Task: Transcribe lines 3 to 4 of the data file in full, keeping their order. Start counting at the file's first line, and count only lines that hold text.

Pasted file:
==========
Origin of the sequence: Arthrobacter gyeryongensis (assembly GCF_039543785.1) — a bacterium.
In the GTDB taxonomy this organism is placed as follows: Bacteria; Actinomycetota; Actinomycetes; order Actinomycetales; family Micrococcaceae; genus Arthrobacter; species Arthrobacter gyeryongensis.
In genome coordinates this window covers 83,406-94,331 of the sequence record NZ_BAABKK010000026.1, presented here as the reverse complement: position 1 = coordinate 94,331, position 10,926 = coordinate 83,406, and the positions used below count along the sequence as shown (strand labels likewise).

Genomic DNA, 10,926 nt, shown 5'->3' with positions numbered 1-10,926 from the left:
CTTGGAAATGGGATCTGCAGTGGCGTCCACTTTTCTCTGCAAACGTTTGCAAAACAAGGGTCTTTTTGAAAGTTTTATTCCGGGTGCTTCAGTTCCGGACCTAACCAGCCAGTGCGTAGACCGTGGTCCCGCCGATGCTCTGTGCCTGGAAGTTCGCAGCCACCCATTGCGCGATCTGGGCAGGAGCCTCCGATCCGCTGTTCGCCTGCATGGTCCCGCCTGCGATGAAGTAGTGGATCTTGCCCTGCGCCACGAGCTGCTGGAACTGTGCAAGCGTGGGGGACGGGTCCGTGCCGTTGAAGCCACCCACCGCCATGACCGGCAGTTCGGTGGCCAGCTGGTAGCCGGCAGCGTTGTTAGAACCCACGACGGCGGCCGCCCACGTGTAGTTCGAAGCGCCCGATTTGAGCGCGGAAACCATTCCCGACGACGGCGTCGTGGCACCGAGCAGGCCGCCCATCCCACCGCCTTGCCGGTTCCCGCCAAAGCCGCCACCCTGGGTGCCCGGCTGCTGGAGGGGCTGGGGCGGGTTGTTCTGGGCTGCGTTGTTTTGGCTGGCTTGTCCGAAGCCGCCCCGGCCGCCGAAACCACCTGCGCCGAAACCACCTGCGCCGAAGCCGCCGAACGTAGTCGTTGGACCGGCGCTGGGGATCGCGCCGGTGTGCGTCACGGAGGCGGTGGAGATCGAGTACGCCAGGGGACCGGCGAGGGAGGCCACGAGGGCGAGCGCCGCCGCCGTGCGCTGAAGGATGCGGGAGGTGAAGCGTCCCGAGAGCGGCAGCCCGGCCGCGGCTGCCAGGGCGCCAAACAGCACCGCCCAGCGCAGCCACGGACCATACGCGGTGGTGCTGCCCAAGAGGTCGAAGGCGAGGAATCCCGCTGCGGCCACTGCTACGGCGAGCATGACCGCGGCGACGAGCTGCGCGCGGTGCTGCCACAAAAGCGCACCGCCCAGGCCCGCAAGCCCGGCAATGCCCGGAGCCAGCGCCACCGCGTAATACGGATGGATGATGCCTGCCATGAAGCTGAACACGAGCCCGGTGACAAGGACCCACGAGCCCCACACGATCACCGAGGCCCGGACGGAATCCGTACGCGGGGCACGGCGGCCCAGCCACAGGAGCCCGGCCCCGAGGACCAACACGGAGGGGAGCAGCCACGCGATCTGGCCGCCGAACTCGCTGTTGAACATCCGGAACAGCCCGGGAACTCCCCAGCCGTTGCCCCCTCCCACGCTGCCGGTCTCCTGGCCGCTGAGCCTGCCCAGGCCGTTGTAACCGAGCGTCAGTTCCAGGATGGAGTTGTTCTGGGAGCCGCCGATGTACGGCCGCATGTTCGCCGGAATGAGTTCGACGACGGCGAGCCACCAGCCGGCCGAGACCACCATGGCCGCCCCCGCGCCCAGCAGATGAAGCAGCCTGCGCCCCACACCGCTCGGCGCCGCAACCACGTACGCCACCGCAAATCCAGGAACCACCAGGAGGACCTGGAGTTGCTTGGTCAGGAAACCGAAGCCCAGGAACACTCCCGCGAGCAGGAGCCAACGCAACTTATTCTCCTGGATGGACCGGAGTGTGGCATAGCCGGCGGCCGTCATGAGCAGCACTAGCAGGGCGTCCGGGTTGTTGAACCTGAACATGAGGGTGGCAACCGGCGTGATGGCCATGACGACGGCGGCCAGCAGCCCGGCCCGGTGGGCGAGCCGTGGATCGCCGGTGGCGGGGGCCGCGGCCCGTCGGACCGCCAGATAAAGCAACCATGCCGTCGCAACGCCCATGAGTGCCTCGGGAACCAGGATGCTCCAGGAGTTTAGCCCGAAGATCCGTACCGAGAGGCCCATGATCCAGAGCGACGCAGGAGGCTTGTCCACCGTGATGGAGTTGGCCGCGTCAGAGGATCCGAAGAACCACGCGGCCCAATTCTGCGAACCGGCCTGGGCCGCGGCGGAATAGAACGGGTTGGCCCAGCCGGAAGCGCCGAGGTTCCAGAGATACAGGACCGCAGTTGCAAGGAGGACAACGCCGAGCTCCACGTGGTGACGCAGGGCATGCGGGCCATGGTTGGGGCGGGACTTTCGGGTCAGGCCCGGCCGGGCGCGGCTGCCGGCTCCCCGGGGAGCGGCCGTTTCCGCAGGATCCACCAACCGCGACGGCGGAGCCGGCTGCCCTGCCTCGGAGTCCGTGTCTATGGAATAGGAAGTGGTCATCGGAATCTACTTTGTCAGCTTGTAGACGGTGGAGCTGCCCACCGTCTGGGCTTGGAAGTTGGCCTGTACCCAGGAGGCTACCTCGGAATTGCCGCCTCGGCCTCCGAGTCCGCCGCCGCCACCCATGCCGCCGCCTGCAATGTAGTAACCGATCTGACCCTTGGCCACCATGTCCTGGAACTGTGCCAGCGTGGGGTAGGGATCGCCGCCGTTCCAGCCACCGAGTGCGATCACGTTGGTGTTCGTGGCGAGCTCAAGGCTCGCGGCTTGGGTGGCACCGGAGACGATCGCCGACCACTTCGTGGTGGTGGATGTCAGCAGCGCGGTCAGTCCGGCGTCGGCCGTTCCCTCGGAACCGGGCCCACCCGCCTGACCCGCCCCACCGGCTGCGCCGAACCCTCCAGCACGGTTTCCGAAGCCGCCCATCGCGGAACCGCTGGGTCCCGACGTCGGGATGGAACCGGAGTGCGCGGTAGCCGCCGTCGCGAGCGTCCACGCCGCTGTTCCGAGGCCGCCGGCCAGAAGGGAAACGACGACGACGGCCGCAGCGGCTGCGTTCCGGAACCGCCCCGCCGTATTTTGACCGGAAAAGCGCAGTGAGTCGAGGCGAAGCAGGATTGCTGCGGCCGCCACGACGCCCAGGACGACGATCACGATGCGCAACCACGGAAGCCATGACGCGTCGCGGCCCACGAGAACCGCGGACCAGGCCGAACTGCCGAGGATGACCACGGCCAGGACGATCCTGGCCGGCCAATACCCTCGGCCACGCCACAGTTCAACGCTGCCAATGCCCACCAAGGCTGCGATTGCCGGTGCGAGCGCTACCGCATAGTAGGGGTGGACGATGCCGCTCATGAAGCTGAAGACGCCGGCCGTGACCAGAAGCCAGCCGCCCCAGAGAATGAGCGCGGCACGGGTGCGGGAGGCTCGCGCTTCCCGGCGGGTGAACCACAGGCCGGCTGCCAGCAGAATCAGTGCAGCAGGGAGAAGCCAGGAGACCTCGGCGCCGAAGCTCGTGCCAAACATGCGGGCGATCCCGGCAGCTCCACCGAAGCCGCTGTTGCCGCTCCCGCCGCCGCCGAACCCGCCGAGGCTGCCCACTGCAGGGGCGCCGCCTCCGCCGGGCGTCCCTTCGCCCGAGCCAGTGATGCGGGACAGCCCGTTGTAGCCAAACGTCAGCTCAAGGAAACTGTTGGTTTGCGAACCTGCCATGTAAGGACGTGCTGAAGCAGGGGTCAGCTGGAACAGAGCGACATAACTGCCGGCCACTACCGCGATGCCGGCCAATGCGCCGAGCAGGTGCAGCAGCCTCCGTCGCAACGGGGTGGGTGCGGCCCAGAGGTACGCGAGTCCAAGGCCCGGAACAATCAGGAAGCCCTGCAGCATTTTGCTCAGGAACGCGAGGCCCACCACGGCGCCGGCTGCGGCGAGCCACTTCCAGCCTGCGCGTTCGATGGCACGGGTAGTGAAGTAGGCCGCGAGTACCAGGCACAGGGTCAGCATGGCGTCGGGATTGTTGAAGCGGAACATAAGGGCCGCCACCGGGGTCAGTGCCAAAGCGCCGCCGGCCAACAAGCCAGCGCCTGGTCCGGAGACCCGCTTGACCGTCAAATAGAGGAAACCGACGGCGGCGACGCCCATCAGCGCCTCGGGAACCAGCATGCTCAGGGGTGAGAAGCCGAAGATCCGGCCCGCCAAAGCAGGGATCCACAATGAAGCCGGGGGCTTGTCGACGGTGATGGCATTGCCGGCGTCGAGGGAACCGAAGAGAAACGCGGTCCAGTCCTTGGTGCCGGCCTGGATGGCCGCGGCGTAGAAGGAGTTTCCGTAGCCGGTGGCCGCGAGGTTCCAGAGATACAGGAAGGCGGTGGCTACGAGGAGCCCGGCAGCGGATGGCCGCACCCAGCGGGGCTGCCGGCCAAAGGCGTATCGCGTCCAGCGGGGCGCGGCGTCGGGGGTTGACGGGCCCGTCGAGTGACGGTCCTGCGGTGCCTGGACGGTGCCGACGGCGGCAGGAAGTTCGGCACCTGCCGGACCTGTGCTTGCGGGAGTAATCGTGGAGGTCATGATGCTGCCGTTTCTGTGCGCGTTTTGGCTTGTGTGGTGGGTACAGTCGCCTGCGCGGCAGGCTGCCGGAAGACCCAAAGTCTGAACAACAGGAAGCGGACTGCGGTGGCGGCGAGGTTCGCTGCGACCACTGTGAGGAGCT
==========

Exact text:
In genome coordinates this window covers 83,406-94,331 of the sequence record NZ_BAABKK010000026.1, presented here as the reverse complement: position 1 = coordinate 94,331, position 10,926 = coordinate 83,406, and the positions used below count along the sequence as shown (strand labels likewise).

Genomic DNA, 10,926 nt, shown 5'->3' with positions numbered 1-10,926 from the left: